Peasant by Richard Dawson
Released on Weird World / Domino on 2 June
Review by Ben Myers
There’s a moment in the pastorally-toned ‘Ogre’, the lead track of Richard Dawson’s new album Peasant, when his discordant strumming and cracked vocals shift into a falsetto that sings a nautical poetry in counterpoint to an elegiac chorus of female voices declaring “When the sun is climbing…” Beneath it is a foundation of all manner of other instruments plucked and rattled, and in this moment he summons the scent of salt, the sound of shale shifting in the undertow, the sun playing across the shimmering North Sea like a rising shoal of herring drawn to its warming spring rays. Overhead, a lone seagull hovering between sky and shoreline. The centuries unravel and time slips away.
Yet just beneath the surface of the song is an underlying darkness that is only hinted at, a gnawing anxiety revealed in fleeting glimpses until the choir of ragged voices become hypnotic and siren-like as they lure the listener in with their strange incantation, and it becomes apparent they may actually be singing “When the sun is dying…” while Dawson tells of ebbing tides and summons MR James-esque landscape horror images such “in the face of the cliff, a ghastly doorway”. It’s a song that shipwrecks the mind, body and soul.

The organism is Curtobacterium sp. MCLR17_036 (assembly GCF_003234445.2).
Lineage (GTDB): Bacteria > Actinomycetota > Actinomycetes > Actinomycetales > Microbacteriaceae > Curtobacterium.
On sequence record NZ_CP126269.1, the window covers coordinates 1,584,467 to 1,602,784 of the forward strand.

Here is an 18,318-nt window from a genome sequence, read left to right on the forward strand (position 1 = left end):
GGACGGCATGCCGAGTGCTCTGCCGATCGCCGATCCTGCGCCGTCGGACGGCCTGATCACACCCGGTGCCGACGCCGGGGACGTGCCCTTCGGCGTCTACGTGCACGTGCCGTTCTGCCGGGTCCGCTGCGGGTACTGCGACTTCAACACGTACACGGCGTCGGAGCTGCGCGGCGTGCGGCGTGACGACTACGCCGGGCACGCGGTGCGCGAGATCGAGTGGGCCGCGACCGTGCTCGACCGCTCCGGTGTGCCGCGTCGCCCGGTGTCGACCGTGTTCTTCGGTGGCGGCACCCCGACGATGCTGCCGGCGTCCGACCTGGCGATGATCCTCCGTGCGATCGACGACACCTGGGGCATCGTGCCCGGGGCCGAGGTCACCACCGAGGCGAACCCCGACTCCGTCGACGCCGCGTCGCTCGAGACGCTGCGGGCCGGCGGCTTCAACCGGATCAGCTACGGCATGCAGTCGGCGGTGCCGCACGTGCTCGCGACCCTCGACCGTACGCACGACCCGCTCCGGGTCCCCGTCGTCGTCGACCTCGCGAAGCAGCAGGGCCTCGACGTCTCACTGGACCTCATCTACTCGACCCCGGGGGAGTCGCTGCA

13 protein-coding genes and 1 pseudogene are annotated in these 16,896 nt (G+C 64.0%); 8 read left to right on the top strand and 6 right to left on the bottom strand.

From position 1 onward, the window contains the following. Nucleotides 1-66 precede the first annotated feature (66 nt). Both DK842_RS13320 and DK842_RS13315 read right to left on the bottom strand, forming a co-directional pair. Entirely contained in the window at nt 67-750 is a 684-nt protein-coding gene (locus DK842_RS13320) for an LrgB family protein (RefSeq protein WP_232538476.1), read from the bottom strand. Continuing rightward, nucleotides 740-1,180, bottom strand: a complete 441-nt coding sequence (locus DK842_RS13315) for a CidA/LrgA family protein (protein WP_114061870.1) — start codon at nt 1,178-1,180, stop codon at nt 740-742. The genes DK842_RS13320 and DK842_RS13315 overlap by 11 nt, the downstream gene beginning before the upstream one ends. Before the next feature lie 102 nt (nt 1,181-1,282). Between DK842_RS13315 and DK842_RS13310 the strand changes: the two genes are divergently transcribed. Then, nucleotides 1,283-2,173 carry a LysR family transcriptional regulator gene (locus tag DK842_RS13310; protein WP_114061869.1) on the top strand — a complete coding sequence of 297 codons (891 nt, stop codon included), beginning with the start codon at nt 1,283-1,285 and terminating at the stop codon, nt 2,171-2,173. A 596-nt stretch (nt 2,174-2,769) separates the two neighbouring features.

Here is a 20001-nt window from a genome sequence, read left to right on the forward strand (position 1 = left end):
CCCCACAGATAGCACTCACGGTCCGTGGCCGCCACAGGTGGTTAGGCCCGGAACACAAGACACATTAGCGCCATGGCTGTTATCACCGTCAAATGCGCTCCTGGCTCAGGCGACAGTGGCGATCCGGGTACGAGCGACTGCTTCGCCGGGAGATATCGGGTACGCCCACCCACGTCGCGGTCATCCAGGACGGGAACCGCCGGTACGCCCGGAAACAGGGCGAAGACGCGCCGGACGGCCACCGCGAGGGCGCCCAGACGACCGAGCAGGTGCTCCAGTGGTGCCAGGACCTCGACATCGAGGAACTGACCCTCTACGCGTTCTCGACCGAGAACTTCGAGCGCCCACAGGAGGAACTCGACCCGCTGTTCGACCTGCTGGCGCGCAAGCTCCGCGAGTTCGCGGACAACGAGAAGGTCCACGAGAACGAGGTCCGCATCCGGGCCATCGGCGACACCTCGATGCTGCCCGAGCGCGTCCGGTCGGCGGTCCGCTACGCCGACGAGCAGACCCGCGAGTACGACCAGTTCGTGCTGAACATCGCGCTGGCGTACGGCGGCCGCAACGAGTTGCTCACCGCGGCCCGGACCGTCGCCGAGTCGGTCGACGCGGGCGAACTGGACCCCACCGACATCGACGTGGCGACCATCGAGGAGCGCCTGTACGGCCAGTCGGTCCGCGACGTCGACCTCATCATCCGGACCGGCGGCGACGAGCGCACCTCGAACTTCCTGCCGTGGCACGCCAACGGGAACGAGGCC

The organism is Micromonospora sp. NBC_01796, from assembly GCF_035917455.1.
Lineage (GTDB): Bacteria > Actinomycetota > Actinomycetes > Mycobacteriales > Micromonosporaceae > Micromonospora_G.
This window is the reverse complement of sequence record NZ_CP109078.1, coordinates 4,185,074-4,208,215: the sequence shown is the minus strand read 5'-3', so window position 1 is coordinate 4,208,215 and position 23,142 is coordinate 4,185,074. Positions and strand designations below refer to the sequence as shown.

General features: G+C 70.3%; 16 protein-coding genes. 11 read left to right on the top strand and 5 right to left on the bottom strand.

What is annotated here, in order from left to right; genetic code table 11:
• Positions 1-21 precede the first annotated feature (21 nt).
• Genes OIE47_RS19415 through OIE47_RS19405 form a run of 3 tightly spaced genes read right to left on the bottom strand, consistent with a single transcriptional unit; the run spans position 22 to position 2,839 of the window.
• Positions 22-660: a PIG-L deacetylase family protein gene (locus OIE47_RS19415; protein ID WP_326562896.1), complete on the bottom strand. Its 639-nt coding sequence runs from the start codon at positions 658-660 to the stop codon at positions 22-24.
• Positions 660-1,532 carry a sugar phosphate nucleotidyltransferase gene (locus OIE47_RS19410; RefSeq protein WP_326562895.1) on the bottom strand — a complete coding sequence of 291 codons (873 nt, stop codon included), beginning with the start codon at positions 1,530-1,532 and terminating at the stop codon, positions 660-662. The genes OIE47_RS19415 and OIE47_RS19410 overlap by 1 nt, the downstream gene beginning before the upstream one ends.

It’s this duality between not only light and dark but worlds ancient and modern that makes Dawson such an arresting and unconventional songwriter, and where his possible genius lies…